The Discworld Universe injects character into another tightly designed Martin Wallace creation, making it one of the best licensed games out there.
• Designer: Martin Wallace
• Publisher: Treefrog games
• Number of Players: 2-4
• Playtime: 45 minutes
• Release Date: Available Now
After the deliberate strategy of A Few Acres of Snow and the previously reviewed Doctor Who: The Card Game I’m swift becoming a Martin Wallace fanboy. His designs are not simple, but appear to be so – and therein lies the appeal. They use small, quick decisions and basic symbolism to allow players of all ages and abilities to dive straight into the action whilst explaining nuances and special cases only as they appear. His rules often ‘stack’ and a skilled player can combo unexpected items together to create elaborate strategies, strategies that feel like you’re truly testing the boundaries of the rules- challenging the designer; “Did you think anyone would try this, Martin?”
Martin Wallace designs Maths puzzles, Maths puzzles that you could put on display, step back and admire. “I see what you did there, Martin, very clever.”
I like Maths puzzles, but whilst they can be admired with detachment, they are often not as fun to play; a lack of personality is the price you pay for clean rules.
City management within the Discworld universe is a raucous affair with each party vying for control of at least four of the city’s twelve districts. Or maybe not, for certain players will have unique victory conditions; they might be in it for profit, or chaos, or simply playing for time. Weeding out those exceptions is a past-time that ensures you second guess every move, looking for hints of a secret agenda, or disguising your own.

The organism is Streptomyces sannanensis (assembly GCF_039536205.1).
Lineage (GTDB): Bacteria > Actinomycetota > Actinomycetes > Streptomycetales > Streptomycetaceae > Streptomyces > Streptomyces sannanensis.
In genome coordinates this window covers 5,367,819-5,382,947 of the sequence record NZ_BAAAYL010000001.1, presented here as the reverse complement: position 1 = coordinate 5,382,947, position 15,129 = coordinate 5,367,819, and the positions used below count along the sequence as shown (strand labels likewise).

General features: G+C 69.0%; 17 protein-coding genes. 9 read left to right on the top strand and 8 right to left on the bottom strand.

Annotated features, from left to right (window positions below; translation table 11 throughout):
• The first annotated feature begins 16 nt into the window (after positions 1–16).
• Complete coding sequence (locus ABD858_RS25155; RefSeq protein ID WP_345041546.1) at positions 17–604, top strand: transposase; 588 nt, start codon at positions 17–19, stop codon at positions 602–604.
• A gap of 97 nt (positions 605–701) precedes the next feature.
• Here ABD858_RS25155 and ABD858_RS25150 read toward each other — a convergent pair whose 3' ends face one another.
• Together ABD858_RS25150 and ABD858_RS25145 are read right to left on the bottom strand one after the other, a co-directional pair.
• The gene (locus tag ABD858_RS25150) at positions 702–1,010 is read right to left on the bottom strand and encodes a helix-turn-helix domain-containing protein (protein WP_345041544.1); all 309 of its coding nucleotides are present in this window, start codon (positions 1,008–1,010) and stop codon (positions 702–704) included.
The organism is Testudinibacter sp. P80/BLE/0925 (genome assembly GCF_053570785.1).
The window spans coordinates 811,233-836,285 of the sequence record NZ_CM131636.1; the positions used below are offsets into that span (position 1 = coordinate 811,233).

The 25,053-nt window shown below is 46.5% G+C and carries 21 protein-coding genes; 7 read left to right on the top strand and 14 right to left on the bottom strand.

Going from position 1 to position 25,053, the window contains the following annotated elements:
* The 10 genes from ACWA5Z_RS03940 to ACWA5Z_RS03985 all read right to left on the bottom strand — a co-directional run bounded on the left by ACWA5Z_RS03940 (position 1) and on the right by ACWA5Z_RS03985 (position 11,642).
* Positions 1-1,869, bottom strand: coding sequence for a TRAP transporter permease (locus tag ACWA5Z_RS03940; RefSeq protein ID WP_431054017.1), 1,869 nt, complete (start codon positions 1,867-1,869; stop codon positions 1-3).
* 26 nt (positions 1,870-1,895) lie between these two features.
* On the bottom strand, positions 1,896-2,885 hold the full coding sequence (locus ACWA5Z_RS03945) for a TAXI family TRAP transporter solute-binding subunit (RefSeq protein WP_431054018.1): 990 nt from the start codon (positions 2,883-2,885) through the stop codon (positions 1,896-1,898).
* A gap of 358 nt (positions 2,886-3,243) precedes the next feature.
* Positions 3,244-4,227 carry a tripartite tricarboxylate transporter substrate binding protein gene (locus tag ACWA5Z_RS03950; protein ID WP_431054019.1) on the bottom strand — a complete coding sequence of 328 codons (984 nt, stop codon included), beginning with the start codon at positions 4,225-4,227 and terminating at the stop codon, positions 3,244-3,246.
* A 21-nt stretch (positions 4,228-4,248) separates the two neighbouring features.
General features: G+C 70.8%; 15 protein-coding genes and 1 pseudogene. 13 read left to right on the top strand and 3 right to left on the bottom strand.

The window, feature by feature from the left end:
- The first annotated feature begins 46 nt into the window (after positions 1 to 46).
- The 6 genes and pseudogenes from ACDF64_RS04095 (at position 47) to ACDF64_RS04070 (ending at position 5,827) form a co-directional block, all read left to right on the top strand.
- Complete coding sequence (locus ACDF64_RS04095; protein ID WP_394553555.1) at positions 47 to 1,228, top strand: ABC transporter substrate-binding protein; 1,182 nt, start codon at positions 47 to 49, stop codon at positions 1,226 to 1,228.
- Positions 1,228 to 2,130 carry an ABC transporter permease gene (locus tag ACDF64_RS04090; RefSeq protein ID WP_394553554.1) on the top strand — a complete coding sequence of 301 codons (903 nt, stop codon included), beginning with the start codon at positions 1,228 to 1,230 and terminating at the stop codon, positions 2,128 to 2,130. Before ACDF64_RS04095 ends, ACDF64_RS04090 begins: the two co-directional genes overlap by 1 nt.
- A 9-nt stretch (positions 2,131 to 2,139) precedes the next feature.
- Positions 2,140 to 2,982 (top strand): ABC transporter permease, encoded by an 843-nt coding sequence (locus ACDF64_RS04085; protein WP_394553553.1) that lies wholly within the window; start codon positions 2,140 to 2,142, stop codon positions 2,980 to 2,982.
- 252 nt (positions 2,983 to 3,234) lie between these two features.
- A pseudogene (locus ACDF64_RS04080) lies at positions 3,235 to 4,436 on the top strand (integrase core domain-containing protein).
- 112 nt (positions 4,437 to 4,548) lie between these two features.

Each player has a hand of cards, some money, a stack of wonderful wooden minions and a few buildings. Their cards allow them to place or move minions, build buildings, gain money and remove trouble makers – either peacefully or violently. Other cards may let you chain these abilities but in doing so often trigger world-changing random events.
Random events add a great deal of personality to the game, flooding rivers-side districts, summoning awkward-to-work-around daemons or igniting a fire that can tear through built up areas in an instant. They are rare enough to justify their often apocalyptic consequences and as the game progresses they form the punctuation marks in the chronicles of your city’s history.
The normal day-to-day play of the game is no less fun, not least because of the quality of the components and the fact that the artwork on every card is unique. The sheer act of moving stuff about is satisfying and each turn gives you just the right amount of things to flip, roll and place.
The surreal-ness of the theme is echoed in the gameplay. Everyone is desperately trying to lay the foundations for their own little empire – and the laying of foundations would be a hell of a lot easier to achieve if everyone else’s pieces would just stop getting in the way all the time! Even the summoning of Demons ends up being more a bureaucratic problem than a spiritual one; something which is quintessentially Pratchett and almost a self-satire of Wallace’s usually clockwork creations.
Another family-friendly game, one that demands a poker face but tries its damnedest to make you laugh. Ankh-Morpork is a love-letter to the Discworld Universe and only serves to heighten my anticipation of the forthcoming Sherlock Holmes game A Study In Emerald based on the Neil Gaiman short story.